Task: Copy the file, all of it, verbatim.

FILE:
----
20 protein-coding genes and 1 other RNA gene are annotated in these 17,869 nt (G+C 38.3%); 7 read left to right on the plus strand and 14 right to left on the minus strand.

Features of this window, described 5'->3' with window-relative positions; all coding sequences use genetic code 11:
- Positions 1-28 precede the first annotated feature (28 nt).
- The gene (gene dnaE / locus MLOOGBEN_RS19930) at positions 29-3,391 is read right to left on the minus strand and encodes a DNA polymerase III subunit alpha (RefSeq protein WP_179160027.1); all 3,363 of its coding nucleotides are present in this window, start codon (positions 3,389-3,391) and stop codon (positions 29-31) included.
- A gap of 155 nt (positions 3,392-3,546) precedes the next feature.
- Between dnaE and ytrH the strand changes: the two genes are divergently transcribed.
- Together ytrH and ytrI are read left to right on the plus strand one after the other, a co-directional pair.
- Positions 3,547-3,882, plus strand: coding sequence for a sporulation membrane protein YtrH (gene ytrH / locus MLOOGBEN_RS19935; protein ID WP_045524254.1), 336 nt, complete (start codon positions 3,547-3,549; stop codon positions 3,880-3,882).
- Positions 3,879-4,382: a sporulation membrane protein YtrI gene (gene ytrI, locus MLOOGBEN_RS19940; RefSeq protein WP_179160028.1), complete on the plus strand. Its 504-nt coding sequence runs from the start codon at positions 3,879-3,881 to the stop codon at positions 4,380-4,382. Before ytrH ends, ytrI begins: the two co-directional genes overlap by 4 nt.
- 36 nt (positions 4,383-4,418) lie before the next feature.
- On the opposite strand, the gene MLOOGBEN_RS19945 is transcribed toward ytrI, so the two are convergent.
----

20 protein-coding genes and 1 other RNA gene are annotated in these 17,869 nt (G+C 38.3%); 7 read left to right on the plus strand and 14 right to left on the minus strand.

Features of this window, described 5'->3' with window-relative positions; all coding sequences use genetic code 11:
- Positions 1-28 precede the first annotated feature (28 nt).
- The gene (gene dnaE / locus MLOOGBEN_RS19930) at positions 29-3,391 is read right to left on the minus strand and encodes a DNA polymerase III subunit alpha (RefSeq protein WP_179160027.1); all 3,363 of its coding nucleotides are present in this window, start codon (positions 3,389-3,391) and stop codon (positions 29-31) included.
- A gap of 155 nt (positions 3,392-3,546) precedes the next feature.
- Between dnaE and ytrH the strand changes: the two genes are divergently transcribed.
- Together ytrH and ytrI are read left to right on the plus strand one after the other, a co-directional pair.
- Positions 3,547-3,882, plus strand: coding sequence for a sporulation membrane protein YtrH (gene ytrH / locus MLOOGBEN_RS19935; protein ID WP_045524254.1), 336 nt, complete (start codon positions 3,547-3,549; stop codon positions 3,880-3,882).
- Positions 3,879-4,382: a sporulation membrane protein YtrI gene (gene ytrI, locus MLOOGBEN_RS19940; RefSeq protein WP_179160028.1), complete on the plus strand. Its 504-nt coding sequence runs from the start codon at positions 3,879-3,881 to the stop codon at positions 4,380-4,382. Before ytrH ends, ytrI begins: the two co-directional genes overlap by 4 nt.
- 36 nt (positions 4,383-4,418) lie before the next feature.
- On the opposite strand, the gene MLOOGBEN_RS19945 is transcribed toward ytrI, so the two are convergent.